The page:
A U.S. lawmaker has asked federal regulators to investigate complaints that Clear Channel Communications Inc abused its dominant market position as the No. 1 radio broadcaster and concert promoter to shut out competitors.
In a letter to Attorney General John Ashcroft and Federal Communications Commission Chairman Michael Powell, U.S. Rep. Howard Berman called for an investigation into allegations that Clear Channel limited airplay of artists such as Britney Spears for not using its concert promotion services.
“These allegations, if true, have obvious, negative implications for consumers, both through higher concert ticket prices and reduced selections of broadcast music,” Berman wrote in the Jan. 22 letter obtained by Reuters.
Clear Channel has led the U.S. concert promotion market since its $4 billion acquisition of SFX Entertainment in 2000, producing about 26,000 live events annually.
Through additional acquisitions, Clear Channel has also become the dominant force in radio, with 1,200 stations.
In his letter, Berman, a Democrat from California, said the clout of a single entity controlling radio stations, TV stations, concert promotion services and other distribution channels for copyright content raised potential problems.
A spokeswoman for the Department of Justice said the agency was reviewing Berman’s request. A spokeswoman for the FCC was not immediately available.
AGGRESSIVE AND FAIR
A Clear Channel spokesman said the company plays by the rules. “We are satisfied and excited about the ways we have grown our businesses. Our company competes aggressively, fairly and totally within the law,” said Clear Channel spokesman Randy Palmer.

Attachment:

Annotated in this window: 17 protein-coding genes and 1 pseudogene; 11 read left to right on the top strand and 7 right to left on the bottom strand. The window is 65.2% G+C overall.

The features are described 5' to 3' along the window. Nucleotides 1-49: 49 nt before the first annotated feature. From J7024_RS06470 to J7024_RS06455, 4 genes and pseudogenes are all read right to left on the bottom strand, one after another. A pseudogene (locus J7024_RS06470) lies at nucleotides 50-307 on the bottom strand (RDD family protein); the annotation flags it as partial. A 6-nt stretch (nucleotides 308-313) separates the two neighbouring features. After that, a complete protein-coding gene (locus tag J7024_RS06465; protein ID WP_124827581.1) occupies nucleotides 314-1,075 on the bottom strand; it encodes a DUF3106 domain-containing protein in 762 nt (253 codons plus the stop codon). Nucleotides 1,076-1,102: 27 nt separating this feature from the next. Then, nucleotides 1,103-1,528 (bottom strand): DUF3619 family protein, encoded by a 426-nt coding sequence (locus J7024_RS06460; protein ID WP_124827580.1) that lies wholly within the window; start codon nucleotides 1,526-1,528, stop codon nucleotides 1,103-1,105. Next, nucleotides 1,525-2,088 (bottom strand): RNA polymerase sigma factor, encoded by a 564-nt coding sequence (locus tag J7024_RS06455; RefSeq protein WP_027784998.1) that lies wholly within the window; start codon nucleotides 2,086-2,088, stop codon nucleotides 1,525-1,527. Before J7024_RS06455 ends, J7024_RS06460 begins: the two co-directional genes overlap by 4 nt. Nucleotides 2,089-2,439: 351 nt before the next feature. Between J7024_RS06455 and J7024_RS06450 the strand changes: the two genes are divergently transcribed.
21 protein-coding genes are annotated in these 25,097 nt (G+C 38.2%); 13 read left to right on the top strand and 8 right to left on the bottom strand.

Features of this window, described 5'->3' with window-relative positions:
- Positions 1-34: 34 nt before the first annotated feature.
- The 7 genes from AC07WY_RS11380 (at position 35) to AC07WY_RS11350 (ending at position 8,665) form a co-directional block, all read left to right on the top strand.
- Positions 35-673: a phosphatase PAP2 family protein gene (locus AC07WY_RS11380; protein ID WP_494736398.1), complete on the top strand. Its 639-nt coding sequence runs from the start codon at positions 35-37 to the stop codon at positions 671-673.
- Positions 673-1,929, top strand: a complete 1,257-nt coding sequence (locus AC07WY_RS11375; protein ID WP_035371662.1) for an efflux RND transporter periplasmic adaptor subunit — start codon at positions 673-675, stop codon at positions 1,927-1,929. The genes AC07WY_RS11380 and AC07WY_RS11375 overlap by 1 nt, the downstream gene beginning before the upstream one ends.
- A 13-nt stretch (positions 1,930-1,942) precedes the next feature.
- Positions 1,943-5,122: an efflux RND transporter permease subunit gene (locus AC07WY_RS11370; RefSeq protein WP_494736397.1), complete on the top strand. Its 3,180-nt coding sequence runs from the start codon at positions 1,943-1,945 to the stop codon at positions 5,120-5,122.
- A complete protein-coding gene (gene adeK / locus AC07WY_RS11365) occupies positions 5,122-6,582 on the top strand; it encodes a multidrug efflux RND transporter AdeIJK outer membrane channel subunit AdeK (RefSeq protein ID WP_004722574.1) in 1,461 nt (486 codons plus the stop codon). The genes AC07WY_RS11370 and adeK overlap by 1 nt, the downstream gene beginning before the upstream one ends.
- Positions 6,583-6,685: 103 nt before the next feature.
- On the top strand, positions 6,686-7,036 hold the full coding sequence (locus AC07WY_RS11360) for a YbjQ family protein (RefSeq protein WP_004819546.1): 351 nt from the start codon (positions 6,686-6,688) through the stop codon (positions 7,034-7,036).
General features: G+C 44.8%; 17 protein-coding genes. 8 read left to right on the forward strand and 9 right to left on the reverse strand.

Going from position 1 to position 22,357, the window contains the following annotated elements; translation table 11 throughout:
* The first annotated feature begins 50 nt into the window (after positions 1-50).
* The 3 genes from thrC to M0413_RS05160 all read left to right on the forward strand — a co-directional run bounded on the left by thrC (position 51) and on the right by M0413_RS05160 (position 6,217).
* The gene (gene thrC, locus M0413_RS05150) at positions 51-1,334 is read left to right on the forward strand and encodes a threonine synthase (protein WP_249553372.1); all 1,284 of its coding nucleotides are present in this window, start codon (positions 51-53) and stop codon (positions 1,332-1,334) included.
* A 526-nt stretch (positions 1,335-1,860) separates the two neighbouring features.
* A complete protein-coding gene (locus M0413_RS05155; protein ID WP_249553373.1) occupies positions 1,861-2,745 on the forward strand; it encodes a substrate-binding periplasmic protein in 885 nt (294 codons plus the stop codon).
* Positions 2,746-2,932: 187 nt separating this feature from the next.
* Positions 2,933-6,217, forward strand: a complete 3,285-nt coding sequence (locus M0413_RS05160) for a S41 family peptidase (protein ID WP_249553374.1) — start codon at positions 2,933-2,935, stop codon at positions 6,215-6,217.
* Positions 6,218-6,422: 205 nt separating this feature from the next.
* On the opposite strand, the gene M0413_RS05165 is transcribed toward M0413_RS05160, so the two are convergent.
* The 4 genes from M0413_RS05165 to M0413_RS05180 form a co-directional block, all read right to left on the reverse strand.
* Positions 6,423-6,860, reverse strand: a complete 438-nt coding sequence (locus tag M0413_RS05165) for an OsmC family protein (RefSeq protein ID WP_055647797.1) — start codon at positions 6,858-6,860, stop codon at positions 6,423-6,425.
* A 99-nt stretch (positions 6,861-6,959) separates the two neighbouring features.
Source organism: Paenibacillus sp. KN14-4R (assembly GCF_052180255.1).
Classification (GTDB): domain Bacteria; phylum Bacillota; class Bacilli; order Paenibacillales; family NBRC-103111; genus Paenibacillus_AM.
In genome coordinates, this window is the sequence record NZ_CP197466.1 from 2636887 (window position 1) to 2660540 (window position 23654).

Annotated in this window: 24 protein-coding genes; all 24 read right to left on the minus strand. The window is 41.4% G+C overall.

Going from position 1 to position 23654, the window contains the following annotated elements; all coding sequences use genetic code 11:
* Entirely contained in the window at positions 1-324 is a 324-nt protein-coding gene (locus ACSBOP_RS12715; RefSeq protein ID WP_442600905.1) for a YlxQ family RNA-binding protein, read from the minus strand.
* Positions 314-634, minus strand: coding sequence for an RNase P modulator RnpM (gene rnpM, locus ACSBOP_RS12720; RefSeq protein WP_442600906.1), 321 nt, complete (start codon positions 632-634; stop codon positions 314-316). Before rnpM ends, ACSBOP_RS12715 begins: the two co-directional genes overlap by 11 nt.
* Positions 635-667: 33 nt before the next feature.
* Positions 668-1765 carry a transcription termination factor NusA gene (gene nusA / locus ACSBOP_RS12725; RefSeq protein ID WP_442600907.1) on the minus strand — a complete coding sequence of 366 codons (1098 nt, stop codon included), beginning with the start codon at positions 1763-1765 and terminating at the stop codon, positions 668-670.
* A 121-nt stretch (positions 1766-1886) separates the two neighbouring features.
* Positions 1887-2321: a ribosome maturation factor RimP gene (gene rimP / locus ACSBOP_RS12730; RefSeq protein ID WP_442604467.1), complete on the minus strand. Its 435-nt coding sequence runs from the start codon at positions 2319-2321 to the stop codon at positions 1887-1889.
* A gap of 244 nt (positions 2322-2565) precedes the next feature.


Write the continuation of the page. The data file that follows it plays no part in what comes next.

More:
“If there is an investigation, we are confident this will continue to be proven true,” he said.
Berman’s action followed a chorus of complaints within the industry and a lawsuit filed against Clear Channel in August by a small Denver concert promoter, Nobody in Particular Presents.
In the suit, the promoter charged Clear Channel with using its radio stations to play Clear Channel-promoted artists in the Denver area, while excluding or limiting airplay of artists promoted by smaller competitors.
The suit also alleged that artists were threatened they would lose airplay and on-air promotional support unless they use Clear Channel as their concert promoter.
A spokeswoman for Berman said several recording stars had approached the lawmaker on the matter, but declined to elaborate.
Clear Channel’s unrivaled leadership in radio and concert promotion has long been a sore spot for its competitors and is often a topic at industry conferences.
The music business has come under regulatory scrutiny recently with antitrust enforcers at the U.S. Justice Department looking into the online music business, including two new joint ventures. Regulators have also launched a probe of allegations of CD price-fixing.
“The consolidation of the radio industry also lends growing support to persistent allegations of incidents in which record companies must pay radio stations to play the music of their artists,” said Berman.